Various Artists “Songs From Chippy” / <i> Hollywood Records</i>
“Chippy,” which premiered this year in Philadelphia, is a theatrical production based on the diaries of a prostitute who worked the Texas Panhandle in the 1930s.
“Songs From Chippy” is one of the best albums of the year in country music, or any other genre. It brings together one of the most accomplished fraternities of singer-songwriters in the United States, the Austin, Texas, old-buddy network centered around Joe Ely and Butch Hancock. Other leading voices are Wayne Hancock (no relation to Butch), Terry Allen, who wrote the play with his wife, Jo Harvey Allen, and Jo Carol Pierce.
The songs, recorded at Ely’s home studio, sketch some of the main characters from the play, notably its titular namesake, whose earthy humor is balanced by a fear of pay-back in the hereafter for her 6,000 paid liaisons. But it isn’t so much character that drives the songwriting, as an attention to the mood of a certain place at a certain time: hard, bleak and dusty West Texas, during the Depression.
Crusty singing voices abound, and they are utterly persuasive in creating the illusion that we are listening to people who moved across a landscape of barrooms and oil fields more than 50 years ago. All are excellent--not for their vocal purity, but for their lived-in realism and expressiveness. Wayne Hancock is a special find on his two numbers. He truly has a voice out of time, a yodel that harks back to Hank Williams and Jimmie Rodgers in its ability to convey merriment without ever forgetting that life is a raw and chilly proposition.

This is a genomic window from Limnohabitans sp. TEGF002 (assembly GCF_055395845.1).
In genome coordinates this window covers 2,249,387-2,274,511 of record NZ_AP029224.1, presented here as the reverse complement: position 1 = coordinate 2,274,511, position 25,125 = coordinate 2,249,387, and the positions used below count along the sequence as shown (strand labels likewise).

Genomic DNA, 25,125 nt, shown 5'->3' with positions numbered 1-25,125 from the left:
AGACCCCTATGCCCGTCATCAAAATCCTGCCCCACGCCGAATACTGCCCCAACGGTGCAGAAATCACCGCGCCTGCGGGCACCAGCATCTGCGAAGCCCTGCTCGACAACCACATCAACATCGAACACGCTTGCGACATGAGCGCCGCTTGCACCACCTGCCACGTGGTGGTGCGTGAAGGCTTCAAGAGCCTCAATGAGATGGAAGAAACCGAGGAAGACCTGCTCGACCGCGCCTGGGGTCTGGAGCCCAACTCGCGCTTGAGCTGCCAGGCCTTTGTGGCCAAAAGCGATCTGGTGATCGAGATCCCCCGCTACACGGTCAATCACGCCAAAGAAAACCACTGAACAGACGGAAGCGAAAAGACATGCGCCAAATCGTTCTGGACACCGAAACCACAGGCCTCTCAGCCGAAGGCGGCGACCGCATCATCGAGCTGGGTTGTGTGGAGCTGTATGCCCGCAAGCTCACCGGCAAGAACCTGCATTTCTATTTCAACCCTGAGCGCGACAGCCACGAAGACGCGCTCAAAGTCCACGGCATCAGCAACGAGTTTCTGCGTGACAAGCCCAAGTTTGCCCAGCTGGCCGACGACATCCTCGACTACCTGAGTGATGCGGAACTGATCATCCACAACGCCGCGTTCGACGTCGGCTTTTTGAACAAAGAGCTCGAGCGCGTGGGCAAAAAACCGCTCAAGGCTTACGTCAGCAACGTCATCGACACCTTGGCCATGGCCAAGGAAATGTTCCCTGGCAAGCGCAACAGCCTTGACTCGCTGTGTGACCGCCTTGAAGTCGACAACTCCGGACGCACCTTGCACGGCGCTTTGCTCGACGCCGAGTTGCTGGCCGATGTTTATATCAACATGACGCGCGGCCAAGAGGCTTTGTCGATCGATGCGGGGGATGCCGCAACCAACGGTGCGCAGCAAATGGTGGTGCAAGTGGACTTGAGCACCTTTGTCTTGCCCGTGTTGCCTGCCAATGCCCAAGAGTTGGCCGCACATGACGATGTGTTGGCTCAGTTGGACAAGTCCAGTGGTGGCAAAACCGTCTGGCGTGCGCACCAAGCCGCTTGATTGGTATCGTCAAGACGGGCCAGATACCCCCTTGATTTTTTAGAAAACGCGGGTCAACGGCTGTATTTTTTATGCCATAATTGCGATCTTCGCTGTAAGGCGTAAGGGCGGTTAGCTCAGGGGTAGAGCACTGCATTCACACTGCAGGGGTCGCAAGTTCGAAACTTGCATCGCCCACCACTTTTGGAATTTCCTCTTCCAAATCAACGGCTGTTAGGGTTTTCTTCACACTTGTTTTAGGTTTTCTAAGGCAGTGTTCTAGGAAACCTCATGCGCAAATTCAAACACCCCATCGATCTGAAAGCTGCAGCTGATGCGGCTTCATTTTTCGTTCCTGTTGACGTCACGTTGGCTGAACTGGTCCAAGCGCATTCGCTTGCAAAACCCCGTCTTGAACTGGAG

The musical settings are drawn from the ‘30s and ‘40s as well. Fiddles, barroom pianos and steel guitars color lively sawdust-coated honky-tonk tunes and Western swing. Ghostly folk strains emerge for some of the graver numbers, and Ely introduces a dire, ominous work-song beat on his oil-boom epic, “Cold Black Hammer.”
Chippy emerges as an admirable figure, but this is no cliched, hooker-with-a-heart-of-gold tale. There’s nothing quaint or cute about it. The songs are about people who scrape for their money and grasp for some human connection. They are unable to hold either for long, and they carry with them a sense that bleakness, sparseness and loneliness are the fated lot of the place they inhabit.
But the closing valediction, “Roll Around,” delivered by Butch Hancock in his reedy, Dylanesque bard’s voice, suggests that philosophical beauty can grow even amid barrenness and loss. Narrow and hard as life might have been for Chippy and her consorts, they have tried mightily to enjoy it, and the greatness of their yearnings has risen above the meanness of their circumstances.
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